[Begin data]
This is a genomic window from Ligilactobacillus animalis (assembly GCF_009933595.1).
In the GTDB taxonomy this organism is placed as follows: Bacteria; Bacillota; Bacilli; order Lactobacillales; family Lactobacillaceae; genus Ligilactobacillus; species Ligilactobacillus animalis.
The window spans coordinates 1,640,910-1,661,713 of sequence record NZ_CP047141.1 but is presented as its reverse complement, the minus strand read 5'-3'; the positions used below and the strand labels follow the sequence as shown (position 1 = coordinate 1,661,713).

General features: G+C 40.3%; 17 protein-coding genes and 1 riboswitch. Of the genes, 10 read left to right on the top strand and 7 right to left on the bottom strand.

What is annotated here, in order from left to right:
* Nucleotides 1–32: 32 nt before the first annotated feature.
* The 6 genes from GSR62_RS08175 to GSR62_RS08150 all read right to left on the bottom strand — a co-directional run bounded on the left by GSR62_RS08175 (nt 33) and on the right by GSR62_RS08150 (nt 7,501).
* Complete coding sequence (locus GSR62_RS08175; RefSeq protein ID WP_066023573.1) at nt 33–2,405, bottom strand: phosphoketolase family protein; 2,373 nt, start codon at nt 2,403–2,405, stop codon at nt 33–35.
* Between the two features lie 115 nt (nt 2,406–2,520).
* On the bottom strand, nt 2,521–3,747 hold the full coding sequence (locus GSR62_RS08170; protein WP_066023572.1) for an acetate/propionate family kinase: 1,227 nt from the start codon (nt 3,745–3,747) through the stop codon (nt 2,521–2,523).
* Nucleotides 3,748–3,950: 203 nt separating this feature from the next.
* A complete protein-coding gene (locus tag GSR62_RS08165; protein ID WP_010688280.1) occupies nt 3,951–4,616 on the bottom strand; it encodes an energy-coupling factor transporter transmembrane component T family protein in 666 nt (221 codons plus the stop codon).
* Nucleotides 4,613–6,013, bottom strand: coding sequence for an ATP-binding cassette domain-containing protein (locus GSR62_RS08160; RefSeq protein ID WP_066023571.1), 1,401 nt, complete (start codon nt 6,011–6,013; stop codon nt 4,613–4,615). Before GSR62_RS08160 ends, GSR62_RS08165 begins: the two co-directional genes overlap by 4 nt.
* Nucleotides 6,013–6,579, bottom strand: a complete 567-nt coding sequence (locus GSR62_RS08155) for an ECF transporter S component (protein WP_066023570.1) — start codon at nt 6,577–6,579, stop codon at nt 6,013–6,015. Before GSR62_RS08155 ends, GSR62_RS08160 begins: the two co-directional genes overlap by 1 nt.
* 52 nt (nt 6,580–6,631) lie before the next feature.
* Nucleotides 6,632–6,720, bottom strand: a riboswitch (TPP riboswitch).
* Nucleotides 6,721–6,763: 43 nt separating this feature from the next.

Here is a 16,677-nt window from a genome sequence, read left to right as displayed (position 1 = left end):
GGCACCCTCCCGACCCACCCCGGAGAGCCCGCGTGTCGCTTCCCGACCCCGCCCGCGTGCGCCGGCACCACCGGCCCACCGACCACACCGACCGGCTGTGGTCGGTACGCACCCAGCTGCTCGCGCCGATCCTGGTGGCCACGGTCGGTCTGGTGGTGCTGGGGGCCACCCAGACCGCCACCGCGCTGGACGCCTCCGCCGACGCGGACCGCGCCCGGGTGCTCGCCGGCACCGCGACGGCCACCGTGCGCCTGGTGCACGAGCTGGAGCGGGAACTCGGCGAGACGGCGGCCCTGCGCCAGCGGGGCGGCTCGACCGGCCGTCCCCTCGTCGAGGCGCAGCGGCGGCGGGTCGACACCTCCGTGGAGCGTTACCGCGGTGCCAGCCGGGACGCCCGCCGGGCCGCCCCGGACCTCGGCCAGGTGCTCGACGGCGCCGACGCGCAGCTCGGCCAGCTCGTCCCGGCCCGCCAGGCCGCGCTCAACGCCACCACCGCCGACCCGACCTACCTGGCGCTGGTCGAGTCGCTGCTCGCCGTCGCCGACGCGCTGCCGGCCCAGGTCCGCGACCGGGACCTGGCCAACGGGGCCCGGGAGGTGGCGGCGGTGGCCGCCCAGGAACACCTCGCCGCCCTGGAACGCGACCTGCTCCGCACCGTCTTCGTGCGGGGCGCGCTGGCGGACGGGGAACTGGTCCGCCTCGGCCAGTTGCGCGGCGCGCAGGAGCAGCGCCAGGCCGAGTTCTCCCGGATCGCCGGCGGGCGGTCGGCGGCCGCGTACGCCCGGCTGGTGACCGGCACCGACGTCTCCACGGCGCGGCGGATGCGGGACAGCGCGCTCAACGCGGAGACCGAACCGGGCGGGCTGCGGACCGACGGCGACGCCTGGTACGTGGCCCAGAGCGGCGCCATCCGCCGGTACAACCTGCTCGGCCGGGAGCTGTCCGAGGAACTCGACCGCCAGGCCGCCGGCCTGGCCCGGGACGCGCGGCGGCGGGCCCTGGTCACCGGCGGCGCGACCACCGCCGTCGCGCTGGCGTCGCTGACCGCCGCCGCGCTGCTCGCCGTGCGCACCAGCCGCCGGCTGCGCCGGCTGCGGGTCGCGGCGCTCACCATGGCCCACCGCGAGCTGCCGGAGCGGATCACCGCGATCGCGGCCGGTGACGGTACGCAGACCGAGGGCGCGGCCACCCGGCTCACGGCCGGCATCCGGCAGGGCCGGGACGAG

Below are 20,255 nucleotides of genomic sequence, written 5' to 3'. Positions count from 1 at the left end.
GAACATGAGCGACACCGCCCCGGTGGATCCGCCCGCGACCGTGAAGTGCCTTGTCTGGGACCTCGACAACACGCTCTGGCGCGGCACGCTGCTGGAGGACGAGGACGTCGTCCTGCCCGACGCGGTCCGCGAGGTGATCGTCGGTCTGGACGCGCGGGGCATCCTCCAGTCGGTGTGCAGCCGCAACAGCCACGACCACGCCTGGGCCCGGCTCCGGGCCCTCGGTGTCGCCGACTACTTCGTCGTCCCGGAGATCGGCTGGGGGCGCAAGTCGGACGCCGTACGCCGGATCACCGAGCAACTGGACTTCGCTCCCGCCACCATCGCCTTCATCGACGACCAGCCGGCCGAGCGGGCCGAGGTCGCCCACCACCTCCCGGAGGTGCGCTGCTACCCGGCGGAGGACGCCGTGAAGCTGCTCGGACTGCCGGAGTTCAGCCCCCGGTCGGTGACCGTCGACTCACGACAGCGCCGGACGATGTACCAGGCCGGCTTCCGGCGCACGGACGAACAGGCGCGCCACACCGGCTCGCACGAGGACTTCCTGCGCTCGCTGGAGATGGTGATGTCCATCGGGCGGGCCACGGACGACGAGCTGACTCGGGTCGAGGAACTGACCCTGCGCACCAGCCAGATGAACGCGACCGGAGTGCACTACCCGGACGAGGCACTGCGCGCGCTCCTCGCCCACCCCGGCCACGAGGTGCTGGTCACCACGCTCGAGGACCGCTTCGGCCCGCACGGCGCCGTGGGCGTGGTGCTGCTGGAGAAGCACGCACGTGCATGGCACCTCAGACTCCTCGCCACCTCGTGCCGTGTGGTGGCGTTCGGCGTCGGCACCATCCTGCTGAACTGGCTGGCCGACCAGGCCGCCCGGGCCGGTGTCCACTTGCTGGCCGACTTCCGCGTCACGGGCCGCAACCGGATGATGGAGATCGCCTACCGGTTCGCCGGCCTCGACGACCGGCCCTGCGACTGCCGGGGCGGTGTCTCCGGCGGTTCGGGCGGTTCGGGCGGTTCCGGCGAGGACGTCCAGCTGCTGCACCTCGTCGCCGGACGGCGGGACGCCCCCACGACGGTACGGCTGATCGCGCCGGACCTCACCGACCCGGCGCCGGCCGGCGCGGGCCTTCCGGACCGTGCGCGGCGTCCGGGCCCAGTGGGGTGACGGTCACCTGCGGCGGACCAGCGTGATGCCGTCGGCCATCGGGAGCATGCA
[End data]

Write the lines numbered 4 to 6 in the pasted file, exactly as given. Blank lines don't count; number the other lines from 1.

General features: G+C 40.3%; 17 protein-coding genes and 1 riboswitch. Of the genes, 10 read left to right on the top strand and 7 right to left on the bottom strand.

What is annotated here, in order from left to right:
* Nucleotides 1–32: 32 nt before the first annotated feature.